Their foolishness was that they had turned from God and refused God’s wisdom which led them into exile. The Book of Proverbs is to remind God’s people who are now back home from being in exile to seek wisdom and to not be foolish as they look toward the future. 

     Notice that the wisdom that God wants us to have is not hidden somewhere. We are told that wisdom cries out in the streets and in the squares for all to hear. Even on the busiest street corner, wisdom cries out. In verse 23 of our Proverbs reading, God says that “I will pour out my thoughts to you and I will make my words known to you.”

     The word on the street is wisdom calling out to each one of us. I love this descriptive way of showing how wisdom is accessible. We don’t even have to be in church to hear wisdom speaking to us. It’s calling out in the coffee shops, in the classrooms, on Court Street, on East State Street, in the restaurants and bars, in churches and everywhere we go. Wisdom cries out in the streets because that’s where we spend most of our time.

     Sometimes, the choices we face in life are not about wisdom vs. foolishness. It’s more about making a wise decision when the pathway in front of you doesn’t look very clear.

     A recent high school graduate wanted to meet with me one day. He wanted to know my thoughts on Christians serving in the military because he was thinking about enlisting. 

     He was conflicted because on one hand he wanted to serve our country but at the same time, his Christian faith was very important to him and he took Jesus words from the sermon on the mount very seriously about loving your enemy and doing good to them. He wanted to know what I thought about this spiritual conflict and what the United Methodist Church had to say about it.

     And so together, we did a little study of the topic there in my office from the perspective of our denomination. Our denominational Social Principles state that war is incompatible  with the teachings and example of Christ but then it goes on to say that “when peaceful alternatives have failed, the force of arms may regretfully be preferable to unchecked aggression, tyranny and genocide.”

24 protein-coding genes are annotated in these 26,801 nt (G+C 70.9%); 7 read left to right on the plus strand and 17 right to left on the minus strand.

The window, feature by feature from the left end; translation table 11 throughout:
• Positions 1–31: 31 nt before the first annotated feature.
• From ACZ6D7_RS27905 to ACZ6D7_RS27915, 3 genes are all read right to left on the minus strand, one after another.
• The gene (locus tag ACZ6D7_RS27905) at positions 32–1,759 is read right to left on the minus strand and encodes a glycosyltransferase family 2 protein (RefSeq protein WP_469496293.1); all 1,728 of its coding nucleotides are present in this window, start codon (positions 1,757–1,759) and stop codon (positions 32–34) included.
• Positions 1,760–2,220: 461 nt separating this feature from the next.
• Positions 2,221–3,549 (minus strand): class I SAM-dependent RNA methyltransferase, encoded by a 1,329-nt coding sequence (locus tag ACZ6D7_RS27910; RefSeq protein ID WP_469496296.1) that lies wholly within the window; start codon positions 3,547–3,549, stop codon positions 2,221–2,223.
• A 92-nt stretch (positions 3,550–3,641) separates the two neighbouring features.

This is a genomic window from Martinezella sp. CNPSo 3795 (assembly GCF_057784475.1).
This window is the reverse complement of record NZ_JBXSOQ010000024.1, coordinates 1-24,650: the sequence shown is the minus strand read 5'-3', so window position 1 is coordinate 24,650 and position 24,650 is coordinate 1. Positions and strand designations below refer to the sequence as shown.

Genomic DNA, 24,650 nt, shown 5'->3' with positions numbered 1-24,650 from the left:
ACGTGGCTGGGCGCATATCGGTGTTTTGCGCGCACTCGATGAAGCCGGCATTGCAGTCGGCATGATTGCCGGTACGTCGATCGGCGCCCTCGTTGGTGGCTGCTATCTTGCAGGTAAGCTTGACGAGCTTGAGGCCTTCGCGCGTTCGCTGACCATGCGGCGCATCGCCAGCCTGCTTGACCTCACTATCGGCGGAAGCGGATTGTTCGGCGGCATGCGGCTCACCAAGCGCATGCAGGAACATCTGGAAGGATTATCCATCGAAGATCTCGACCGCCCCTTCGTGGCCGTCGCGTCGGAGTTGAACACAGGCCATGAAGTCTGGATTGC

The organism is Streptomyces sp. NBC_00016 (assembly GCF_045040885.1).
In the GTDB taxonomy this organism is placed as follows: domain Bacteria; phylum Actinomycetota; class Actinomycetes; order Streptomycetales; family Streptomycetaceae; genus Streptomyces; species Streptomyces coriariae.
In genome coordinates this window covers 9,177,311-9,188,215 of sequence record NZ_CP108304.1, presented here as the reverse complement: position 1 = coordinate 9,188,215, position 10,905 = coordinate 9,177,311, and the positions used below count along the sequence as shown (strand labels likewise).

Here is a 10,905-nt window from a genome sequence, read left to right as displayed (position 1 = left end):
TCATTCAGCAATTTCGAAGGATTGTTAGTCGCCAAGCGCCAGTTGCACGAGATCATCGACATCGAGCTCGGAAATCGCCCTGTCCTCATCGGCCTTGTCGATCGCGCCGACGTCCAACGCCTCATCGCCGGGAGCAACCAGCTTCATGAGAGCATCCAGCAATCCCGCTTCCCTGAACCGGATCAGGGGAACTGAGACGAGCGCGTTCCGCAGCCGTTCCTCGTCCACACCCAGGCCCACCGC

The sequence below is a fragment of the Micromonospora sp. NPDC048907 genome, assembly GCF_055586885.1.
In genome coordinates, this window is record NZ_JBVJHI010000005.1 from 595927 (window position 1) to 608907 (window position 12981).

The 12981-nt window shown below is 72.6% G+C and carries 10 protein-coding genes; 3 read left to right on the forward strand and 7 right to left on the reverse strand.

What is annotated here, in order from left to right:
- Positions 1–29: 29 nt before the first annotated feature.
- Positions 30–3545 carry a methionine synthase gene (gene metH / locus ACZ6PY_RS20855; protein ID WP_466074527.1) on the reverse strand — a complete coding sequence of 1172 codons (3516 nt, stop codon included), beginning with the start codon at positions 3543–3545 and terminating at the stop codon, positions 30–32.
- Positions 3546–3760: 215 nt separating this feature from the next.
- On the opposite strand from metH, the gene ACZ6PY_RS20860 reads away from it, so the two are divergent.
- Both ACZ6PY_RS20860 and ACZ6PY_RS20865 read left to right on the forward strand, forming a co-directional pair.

Before he left that day, I told him that whatever he decided to do, God would still be with him to guide and direct him. He also reached out to other people he trusted to get their thoughts and he continued to pray about it. 

     He ended up deciding not to enlist. A very gifted athlete, he made the decision to attend college instead, becoming an incredible place kicker for the football team.

     I lost track of him as time went by until a couple of years ago, I saw an article where he was being inducted into his college’s sports hall of fame. It made me smile because I remembered that day when he came to get my thoughts on this issue as his pastor. He was seeking to make a wise decision regarding the future direction of his life.

     Wisdom may cry out in the street, but it’s also not handed to us on a silver platter. When wisdom calls out to us, it’s calling us to think about our decisions, to live in the tension, to pray, to discern, to seek counsel, and then by God’s grace, to make decisions that would best express who God is calling us to be.

     I always wonder if anyone takes time to look up and notice the words that are engraved on the College Green archway entrance. It’s there every single day on the busy and noisy intersection with people and cars going by on a daily basis. 

     Those words are “So enter that daily thou mayest grow in knowledge, wisdom, and love.”

     The word on the street is that wisdom is literally crying out on the street. May we all hear her voice. 

The Word on the Street

Sermon Discussion Questions
Proverbs 1:20-33
September 12, 2021

The Book of Proverbs is known as a book of wisdom. It encourages us to be wise and not foolish. This is not referring to silly things we  do from time to time. That’s a different kind of foolishness. 

Share a time when you did something silly like misplace your car keys, leave your purse at the restaurant, checked your mail box on a federal holiday, or referred to somebody by the wrong name. 

The kind of foolishness that the Book of Proverbs is talking about is a foolishness where we make impulsive decisions without prayer reflection and consultation. Foolish decisions that do not express our best selves are what prevent us from being the people God has created us to be. In verse 22 of our Proverbs reading, the writer says, “How long, O simple ones will you continue to be simple?”

Share a time when you made a wise decision based on prayerful reflection and consultation. 

Our Proverbs reading tells us that wisdom cries out in the streets and in the squares for all to hear. In other words, wisdom doesn’t remain silent. It is calling out to us in our everyday lives. God is always reaching out to us in any given moment!

What helps you to listen for wisdom calling out to you? Why do you think that we sometimes don’t listen for it?

Pastor Robert closed the sermon by sharing the phrase that is engraved on the College Green gateway entrance that is next to the busy four-way intersection on Court Street. It says, “So enter that daily thou mayest grow in knowledge, wisdom, and love.” 

Do you have an important decision that you are facing in your life? What are some ways that can help you to hear God’s wisdom calling out to you?